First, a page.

UNITED SECURITY LIFE INSURANCE COMPANY v. SIKES

5 Div. 561.

122 So.2d 289 (1960)

UNITED SECURITY LIFE INSURANCE COMPANY v. Wyatt Elliott SIKES.

Court of Appeals of Alabama.

Rehearing Denied June 30, 1960.


Attorney(s) appearing for the Case

S. P. Keith, Jr., Birmingham, for appellant.

Lewis H. Hamner, Jr., Roanoke, for appellee.


PRICE, Judge.

This is an appeal by the defendant from an adverse judgment in an action on two insurance policies: A hospital and surgical expense policy, issued March 15, 1956, and a hospital weekly indemnity policy, issued February 15, 1957.

Count 1 of the complaint claims $40 due under the 1956 policy for hospital expenses from August 1 to August 8, 1958. Count 2 claims $35.50, due under the 1956 policy for hospital expenses from August 26 to August 30, 1958. Count 3 claims $100 indemnity under the 1957 policy for the period of hospitalization from August 1 to August 8, 1958. Count 4 claims $81.50 indemnity under the 1957 policy for the period of hospitalization from August 26 to August 30, 1958.

Defendant filed pleas of the general issue and filed special pleas numbered four and five to Counts 3 and 4. Plea four alleges that in the application for the February 15, 1957, policy the insured represented that he was in good health and had not had any illness and had not been treated by a doctor for a long period of time, when in fact he was not in good health but was ill a short time prior to making the application, suffering from chronic bronchitis which malady materially increased the risk of loss to the insurer.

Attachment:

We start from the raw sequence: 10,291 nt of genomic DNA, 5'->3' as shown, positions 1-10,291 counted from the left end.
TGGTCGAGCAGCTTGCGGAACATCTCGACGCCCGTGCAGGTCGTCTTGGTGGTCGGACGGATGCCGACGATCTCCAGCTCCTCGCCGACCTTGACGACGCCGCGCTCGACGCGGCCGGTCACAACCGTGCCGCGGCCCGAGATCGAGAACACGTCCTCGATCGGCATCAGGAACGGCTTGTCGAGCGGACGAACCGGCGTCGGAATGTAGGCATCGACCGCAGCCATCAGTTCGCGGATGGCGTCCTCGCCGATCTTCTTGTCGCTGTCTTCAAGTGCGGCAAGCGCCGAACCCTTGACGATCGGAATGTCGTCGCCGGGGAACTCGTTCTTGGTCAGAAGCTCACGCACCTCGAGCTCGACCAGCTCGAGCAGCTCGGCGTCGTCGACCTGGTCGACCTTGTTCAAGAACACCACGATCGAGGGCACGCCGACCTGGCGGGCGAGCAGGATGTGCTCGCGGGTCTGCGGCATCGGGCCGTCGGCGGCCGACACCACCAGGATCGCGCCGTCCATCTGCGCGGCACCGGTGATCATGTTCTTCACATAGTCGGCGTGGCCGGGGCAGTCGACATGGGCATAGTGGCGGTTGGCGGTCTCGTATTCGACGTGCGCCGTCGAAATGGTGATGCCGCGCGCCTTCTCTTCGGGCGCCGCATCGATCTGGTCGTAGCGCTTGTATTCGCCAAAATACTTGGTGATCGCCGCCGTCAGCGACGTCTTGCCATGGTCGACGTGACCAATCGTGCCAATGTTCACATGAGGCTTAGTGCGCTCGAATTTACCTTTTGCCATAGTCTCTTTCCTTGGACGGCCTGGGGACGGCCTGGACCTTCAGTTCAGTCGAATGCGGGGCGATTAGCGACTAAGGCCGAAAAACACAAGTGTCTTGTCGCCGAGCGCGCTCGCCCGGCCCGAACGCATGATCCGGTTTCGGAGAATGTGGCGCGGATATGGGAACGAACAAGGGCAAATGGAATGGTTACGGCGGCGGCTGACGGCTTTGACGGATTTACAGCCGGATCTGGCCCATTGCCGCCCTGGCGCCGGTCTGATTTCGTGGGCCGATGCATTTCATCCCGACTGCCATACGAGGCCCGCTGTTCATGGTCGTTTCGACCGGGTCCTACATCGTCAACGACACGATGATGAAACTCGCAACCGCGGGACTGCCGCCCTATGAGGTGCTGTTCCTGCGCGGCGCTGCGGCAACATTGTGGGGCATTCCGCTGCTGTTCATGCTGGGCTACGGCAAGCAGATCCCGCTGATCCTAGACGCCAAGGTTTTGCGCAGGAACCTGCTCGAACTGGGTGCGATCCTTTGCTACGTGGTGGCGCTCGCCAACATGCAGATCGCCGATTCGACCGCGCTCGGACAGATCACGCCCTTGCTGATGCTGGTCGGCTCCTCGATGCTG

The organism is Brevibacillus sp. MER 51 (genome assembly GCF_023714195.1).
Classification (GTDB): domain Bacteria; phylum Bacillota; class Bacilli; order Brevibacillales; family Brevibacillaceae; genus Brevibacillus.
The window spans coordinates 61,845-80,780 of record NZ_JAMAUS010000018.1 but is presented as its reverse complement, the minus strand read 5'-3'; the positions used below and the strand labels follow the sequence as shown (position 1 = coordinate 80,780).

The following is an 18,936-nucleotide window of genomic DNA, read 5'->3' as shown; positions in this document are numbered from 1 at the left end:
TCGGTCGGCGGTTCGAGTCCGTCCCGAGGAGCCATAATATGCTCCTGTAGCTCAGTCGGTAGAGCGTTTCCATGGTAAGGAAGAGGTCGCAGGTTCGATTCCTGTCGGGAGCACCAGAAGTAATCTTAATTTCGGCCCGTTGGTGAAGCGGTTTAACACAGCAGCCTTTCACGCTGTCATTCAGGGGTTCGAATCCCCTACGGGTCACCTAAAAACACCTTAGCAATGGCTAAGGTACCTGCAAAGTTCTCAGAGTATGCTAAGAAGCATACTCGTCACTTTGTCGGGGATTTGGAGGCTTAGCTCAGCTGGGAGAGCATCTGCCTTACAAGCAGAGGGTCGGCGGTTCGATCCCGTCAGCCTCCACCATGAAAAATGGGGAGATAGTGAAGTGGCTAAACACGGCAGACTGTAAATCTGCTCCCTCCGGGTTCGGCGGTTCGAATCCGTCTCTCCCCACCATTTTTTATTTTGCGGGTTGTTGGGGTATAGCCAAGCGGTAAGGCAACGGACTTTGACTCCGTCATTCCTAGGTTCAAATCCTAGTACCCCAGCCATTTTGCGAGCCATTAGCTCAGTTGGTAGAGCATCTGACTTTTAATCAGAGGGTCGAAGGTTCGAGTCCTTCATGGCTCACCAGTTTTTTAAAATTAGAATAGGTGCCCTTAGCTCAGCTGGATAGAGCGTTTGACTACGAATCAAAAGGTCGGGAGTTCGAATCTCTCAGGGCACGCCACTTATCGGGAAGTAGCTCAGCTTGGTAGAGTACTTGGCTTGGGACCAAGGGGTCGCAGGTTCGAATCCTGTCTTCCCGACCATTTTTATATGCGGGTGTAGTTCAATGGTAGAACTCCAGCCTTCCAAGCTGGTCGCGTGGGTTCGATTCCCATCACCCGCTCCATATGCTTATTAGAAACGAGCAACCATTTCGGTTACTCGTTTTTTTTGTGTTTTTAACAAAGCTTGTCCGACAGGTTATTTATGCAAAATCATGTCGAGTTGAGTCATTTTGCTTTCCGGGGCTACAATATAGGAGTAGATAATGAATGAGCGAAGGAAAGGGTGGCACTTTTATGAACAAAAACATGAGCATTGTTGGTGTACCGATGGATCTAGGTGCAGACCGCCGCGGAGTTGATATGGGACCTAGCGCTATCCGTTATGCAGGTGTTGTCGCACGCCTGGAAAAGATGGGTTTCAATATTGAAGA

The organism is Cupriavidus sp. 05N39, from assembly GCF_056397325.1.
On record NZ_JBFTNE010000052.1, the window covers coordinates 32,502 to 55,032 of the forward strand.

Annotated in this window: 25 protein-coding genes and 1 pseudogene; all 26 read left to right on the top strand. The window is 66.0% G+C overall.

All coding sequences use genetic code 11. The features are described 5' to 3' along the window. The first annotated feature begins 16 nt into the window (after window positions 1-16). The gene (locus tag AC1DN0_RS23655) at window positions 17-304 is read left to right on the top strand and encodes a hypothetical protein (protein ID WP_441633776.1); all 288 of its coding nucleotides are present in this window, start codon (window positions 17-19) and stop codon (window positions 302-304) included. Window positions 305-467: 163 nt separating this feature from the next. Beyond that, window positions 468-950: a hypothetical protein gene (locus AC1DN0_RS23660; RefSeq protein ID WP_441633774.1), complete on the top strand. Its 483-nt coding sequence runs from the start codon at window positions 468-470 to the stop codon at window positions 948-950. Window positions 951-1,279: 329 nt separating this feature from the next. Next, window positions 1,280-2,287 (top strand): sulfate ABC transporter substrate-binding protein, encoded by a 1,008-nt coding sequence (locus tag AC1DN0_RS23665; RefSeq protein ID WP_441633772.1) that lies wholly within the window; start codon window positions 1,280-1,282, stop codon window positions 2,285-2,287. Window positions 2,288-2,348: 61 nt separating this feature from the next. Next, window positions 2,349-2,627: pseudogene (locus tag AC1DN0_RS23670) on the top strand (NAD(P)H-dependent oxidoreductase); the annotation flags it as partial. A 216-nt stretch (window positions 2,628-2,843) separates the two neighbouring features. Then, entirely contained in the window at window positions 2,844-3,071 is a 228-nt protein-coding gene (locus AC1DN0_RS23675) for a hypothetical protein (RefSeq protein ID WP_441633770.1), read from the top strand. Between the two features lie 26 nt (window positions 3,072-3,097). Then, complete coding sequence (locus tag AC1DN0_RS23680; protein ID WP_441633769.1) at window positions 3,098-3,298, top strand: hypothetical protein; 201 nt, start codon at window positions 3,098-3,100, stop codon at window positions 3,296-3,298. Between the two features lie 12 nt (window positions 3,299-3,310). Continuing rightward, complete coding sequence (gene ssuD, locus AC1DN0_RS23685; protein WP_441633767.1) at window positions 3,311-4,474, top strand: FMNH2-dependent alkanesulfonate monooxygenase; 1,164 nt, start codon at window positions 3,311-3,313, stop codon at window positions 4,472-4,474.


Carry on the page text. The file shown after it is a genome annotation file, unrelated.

Plea five alleges that the policy insured against loss due to sickness originating 30 days after February 15, 1957, the effective date of the policy, and that the cause of plaintiff's illness originated in December of 1956, therefore the illness pre-existed the effective date of the policy. Upon the pleas the plaintiff joined issue. On the trial the court gave the general affirmative charge with hypothesis in favor of plaintiff. The jury returned a verdict in favor of plaintiff in the sum of $257. Defendant's motion for a new trial was overruled, and it appeals.

Plaintiff introduced in evidence both policies of insurance. The policy issued February 15, 1957, contains the provision that "sickness as used in this policy, means sickness or disease, contracted and commencing after this policy has been maintained in force for not less than thirty (30) days from its date and causing loss commencing while this policy is in force."

The application for the policy contract bears date of January 17, 1957. This portion of question numbered 14, and the answer thereto, appears in the application:

"14. If any part of question 10 has been answered `Yes' give full details below together with details of any other disability, sickness, defects, medical or surgical treatments, consultations, or checkups received during the past five years. (If "none" so state) --------------------------------------------------------------------------- Sickness or Defect Date Duration Operation Doctor's Name and Address --------------------------------------------------------------------------- Chronic Bronchitis 12-56 4 None Dr. Primm Roanoke, Alabama" ---------------------------------------------------------------------------

Plaintiff testified he entered the City-County Hospital at La Grange, Georgia, on August 1, 1958, and remained there seven days. The hospital statement for this period of hospitalization, amounting to $288.10 was introduced in evidence as plaintiff's Exhibit 3. Plaintiff was under the care of Dr. Wm. B. Fackler. He was suffering from a condition of fluid collecting in his lungs, and he was treated at the hospital.

On August 26, 1958, he returned to the hospital for further treatment of his condition. At that time his breathing was painful and he had congestion and soreness in his chest. He remained at the hospital until August 30, 1958. A statement for hospital expenses in the amount of $81.50 for the second period of hospitalization was introduced as plaintiff's Exhibit 4. The first sign of illness appeared about June of 1958, and the pain in his chest became noticeable about the middle of July. Prior to June insured worked, felt good, and had no pain or feeling of tightness in his chest.